The most enjoyable thing about this film is the atmosphere. Lt. Warne spends a lot of time in smoky nightclubs, including the unique Keyboard Club, in which a hulking man-child named Erik Torp (Bern Hoffman) pushes a pianist named Ned “Fingers” Ford (Joseph Pevney) and his upright around on a rolling platform so they can take requests, table by table. When they get to Warne’s table, he hands Vincent’s unfinished piece “Nocturne” to Fingers to play. When he reaches the end of the handwritten sheet music, Fingers asks, “What did your friend do, run out of notes?” Warne responds, “More or less.”

Plenty of sex and sleaze run right below the surface of the picture, but it’s all pretty lighthearted. There’s a funny scene in a dance studio in which Warne can’t learn even the most basic steps (it’s mostly funny because Raft was a professional dancer), and his romance with his prime suspect, Frances Ransom (Lynn Bari), doesn’t carry much sense of danger or menace.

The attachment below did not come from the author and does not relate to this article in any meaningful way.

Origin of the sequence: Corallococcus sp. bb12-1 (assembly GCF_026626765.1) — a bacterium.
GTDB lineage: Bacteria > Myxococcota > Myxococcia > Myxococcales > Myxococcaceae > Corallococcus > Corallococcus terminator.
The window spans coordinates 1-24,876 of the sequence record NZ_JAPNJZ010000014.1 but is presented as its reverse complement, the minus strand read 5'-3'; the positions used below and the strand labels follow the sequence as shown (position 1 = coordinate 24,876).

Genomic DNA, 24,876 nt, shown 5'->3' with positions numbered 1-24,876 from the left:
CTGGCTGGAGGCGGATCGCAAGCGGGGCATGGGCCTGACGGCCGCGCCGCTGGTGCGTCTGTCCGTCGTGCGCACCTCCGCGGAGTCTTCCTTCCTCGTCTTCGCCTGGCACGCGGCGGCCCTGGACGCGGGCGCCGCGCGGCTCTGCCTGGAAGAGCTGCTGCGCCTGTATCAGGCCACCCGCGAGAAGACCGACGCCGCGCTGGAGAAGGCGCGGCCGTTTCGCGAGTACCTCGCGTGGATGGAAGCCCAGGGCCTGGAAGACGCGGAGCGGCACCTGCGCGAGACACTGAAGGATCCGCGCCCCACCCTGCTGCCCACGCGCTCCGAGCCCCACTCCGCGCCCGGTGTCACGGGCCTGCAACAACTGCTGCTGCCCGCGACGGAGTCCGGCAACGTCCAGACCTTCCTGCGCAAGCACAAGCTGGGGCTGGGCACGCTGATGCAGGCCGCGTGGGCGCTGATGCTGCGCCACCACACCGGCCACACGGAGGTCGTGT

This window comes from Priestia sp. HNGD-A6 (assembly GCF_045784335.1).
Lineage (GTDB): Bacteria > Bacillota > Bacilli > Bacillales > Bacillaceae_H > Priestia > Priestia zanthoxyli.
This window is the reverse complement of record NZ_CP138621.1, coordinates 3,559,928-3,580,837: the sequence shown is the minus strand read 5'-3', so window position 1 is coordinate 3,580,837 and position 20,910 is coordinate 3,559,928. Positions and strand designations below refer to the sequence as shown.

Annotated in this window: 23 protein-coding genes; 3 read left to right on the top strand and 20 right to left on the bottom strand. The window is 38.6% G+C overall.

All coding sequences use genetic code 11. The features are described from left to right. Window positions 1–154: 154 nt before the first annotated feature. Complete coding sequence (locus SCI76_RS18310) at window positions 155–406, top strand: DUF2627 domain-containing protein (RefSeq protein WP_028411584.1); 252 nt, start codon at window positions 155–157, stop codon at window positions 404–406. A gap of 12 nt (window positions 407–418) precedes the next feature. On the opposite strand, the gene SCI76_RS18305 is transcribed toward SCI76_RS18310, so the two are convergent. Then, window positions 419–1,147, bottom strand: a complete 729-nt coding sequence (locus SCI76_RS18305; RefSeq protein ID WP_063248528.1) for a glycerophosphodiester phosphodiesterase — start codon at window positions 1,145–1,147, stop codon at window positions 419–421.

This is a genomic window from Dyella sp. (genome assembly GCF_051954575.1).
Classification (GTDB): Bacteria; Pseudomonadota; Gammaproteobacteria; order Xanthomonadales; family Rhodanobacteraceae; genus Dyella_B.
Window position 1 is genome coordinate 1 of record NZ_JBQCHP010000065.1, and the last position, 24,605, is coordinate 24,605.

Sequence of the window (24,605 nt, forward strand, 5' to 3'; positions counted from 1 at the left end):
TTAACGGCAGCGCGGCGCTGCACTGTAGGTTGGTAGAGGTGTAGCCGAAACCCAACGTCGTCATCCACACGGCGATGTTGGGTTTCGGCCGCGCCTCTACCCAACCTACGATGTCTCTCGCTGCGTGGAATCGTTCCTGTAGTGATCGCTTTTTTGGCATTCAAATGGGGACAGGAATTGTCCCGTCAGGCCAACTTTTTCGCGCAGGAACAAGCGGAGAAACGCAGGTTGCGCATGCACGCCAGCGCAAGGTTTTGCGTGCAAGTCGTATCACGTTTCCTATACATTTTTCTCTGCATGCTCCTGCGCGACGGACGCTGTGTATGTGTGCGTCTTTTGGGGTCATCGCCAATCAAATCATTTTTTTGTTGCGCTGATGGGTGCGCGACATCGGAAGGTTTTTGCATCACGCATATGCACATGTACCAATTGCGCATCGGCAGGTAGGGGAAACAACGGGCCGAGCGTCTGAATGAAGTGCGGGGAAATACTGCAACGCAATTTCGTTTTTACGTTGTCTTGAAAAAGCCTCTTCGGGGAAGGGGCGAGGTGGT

Nocturne is a really fun picture, despite its shortcomings. It has some of the snappiest, most hard-boiled, least naturalistic dialogue I’ve heard since I watched The Dark Corner (1946). Fans of B noirs are encouraged to seek out this picture.

The Killers (Aug. 28, 1946)

The Killers (a.k.a. Ernest Hemingway’s The Killers) was the screen debut of Hollywood legend Burt Lancaster. It was also an early but significant role for another legend, the beautiful Ava Gardner, who had been appearing onscreen in uncredited parts and small roles since 1941.

Lancaster plays a former boxer named Ole “Swede” Andersen and Gardner plays Kitty Collins, the femme fatale who ensnares him.

The film is based on Hemingway’s 1927 short story “The Killers,” which features his recurring character Nick Adams, who sits in a diner and witnesses two hit men come in and wait for a Swedish boxer, whom they are there to kill for unstated reasons. Nick and the black cook, Sam, are tied up in the kitchen, but eventually the killers leave when the boxer doesn’t show up. Nick gets out of his bonds and runs to the rooming house where the boxer lives. He warns him about the men who are there to kill him, but the boxer is resigned to his fate.